The U.S. economy is expected to continue its slowdown in 2020, but probably not slip into recession as continued strong consumer spending and a mostly strong jobs market stand to offset continued uncertainty over issues including trade, impeachment and the outcome of the next presidential election.
Despite returning to slower growth, the U.S. economy “should avoid recession in 2020,” according to J.P. Morgan’s Market Insights Investment Outlook for 2020.
In addition, none of the three economists at Capital Group who spoke at that firm’s first economic outlook event for reporters, in New York Dec. 5, predicted a U.S. recession in 2020, either.
But several economists and other industry experts said a suddenly ramped-up trade war between China and the U.S. and Bernie Sanders or Elizabeth Warren potentially winning the next presidential election with ultra-progressive policies could be among the black swans that push the U.S. economy into a recession. There’s largely agreement, however, among those experts that the trade war won’t ramp back up in the next year and that even if Sanders or Warren won the election, he or she would face an uphill battle in Congress to pass their signature proposals.
While many experts do not seem to think a U.S. recession is likely in 2020, Matthew Miskin, co-chief investment strategist at John Hancock Investment Management, predicted the chance of a recession is as high as “50/50.”
However, speaking to reporters during a recent briefing in New York, Miskin conceded of his recession forecast: “I think that is relatively high, versus what the Street probably is forecasting.”
Nevertheless, “we do believe that the yield curve still holds merit” and, in general, the “leading economic indicators suggest we’re not out of the woods yet, and so we think it could be a coin flip” whether we end up in a recession or not. And that will be “dictated from” what the Federal Reserve does with rate moves, he predicted.
The U.S. economic expansion, now in its 10th year, became the longest ever recorded in 2019. And the consensus seems to be it is only a matter of time before there is a recession, although it probably won’t be in 2020.
Meanwhile, although U.S. unemployment has continued to be a positive, there isn’t much more that can be expected to improve on that front because we’re already nearly at what’s generally considered full employment — even if many of those employed have to work more than one job to earn a living wage.
The U.S. economy “likely will remain bifurcated — at least to start the year — with beleaguered manufacturing and business investment, but healthier services and consumer spending,” Liz Ann Sonders, chief investment strategist at Charles Schwab, said Dec. 16 in her 2020 outlook report.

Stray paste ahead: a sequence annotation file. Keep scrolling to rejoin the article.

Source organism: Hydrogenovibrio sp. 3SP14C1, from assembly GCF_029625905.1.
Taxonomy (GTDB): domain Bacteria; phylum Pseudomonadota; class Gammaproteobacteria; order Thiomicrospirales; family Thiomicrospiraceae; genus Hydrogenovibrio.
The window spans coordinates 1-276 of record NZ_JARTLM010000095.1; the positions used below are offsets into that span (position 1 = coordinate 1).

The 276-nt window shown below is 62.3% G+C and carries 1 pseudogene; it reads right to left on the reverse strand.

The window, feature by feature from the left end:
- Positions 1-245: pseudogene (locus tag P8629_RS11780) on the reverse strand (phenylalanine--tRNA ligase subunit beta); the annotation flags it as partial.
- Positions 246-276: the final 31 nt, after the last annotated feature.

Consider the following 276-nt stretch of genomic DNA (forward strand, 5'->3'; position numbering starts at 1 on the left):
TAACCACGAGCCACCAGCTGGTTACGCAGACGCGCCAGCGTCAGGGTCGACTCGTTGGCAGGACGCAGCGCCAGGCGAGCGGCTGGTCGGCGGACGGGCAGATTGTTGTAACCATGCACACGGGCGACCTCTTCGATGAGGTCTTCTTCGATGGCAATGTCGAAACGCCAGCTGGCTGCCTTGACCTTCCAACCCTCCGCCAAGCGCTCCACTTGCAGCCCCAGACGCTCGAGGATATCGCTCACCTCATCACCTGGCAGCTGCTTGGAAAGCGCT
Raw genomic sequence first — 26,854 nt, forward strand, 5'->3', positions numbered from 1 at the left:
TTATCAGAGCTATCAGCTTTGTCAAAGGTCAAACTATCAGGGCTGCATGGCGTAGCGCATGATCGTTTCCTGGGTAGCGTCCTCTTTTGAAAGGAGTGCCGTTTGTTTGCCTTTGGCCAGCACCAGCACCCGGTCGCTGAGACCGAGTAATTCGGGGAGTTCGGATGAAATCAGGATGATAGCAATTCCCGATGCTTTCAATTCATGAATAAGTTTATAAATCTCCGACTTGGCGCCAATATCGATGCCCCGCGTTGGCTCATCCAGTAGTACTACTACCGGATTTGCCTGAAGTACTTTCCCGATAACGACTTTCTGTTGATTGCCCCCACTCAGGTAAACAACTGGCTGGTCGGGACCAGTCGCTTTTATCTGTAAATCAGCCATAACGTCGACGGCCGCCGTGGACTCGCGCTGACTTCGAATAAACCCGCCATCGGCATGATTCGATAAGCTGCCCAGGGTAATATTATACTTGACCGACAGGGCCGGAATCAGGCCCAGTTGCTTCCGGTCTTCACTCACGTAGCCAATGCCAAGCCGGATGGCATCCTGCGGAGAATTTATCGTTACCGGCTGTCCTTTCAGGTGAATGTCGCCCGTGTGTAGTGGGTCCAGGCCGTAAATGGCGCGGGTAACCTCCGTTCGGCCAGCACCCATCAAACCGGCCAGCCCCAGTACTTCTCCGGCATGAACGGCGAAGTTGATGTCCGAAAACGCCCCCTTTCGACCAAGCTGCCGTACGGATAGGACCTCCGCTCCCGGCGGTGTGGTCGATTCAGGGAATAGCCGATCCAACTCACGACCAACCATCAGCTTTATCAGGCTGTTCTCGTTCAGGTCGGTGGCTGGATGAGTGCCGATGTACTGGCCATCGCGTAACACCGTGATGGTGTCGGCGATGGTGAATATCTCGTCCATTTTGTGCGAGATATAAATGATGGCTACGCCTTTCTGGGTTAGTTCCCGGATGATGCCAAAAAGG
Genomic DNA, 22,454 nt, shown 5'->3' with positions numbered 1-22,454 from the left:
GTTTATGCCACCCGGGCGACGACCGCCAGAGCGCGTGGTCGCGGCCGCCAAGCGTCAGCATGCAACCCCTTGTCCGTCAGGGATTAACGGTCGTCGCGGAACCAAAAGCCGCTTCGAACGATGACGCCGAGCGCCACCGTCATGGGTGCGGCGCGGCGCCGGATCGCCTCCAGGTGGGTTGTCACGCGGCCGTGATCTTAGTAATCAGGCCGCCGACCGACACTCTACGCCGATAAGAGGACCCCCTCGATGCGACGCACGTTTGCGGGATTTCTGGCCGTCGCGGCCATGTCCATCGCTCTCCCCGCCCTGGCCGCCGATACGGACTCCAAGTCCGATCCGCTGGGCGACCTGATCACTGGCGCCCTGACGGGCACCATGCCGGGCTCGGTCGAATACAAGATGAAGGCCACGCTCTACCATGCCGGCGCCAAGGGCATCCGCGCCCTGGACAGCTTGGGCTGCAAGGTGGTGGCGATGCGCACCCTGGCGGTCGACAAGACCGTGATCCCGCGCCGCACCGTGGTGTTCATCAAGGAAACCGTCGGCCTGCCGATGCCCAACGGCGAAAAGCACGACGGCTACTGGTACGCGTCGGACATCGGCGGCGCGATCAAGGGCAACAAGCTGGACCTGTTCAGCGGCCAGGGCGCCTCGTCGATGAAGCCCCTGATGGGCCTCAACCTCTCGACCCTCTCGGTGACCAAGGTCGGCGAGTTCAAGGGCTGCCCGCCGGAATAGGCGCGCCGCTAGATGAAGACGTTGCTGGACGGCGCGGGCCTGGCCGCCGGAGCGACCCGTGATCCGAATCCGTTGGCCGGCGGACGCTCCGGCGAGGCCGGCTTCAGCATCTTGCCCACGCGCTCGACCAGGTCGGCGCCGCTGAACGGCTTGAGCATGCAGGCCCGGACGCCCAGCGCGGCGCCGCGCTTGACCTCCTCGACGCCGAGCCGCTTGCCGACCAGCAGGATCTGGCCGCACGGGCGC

“Easy monetary policy should carry over to 2020,” she said, but warned, “it isn’t the elixir to ongoing trade and political uncertainty.” On a positive note, however, she said the recently announced “Phase One” trade deal between China and the U.S. “could help stabilize manufacturing/business investment.”
Like Sonders, Jared Franz, an economist at Capital Group who focuses on the U.S. and Latin America, told reporters at his company’s press event that he sees a tale of two economies in the U.S., where retail sales and industrial production are diverging. We’re already seeing a “mini-cycle” in the U.S., where the industrial part of the economy has slowed, but the broader economy, including retail, is fine, he said. While there’s some “momentum” in the economy entering 2020, “it’s going to be nothing like the big momentum that we had in 2016,” he told reporters. One reason why is because he predicted we likely won’t be seeing the Fed cut rates like we saw in 2019.
The forecast for U.S. GDP growth in this late-cycle expansion, meanwhile, is weaker than the 2.3% to 2.9% that had been projected by many experts for 2019. LPL Financial research analysts are projecting 1.75% growth for 2020, reflecting the ongoing China-U.S. trade dispute and “increased odds of recession in the latter months of 2020 or early 2021,” it said. Bank of America Merrill Lynch predicted U.S. GDP will “slow to trend, with growth averaging 1.7% over the next two years.” Wells Fargo Securities Economics Group is projecting 1.8% U.S. GDP growth.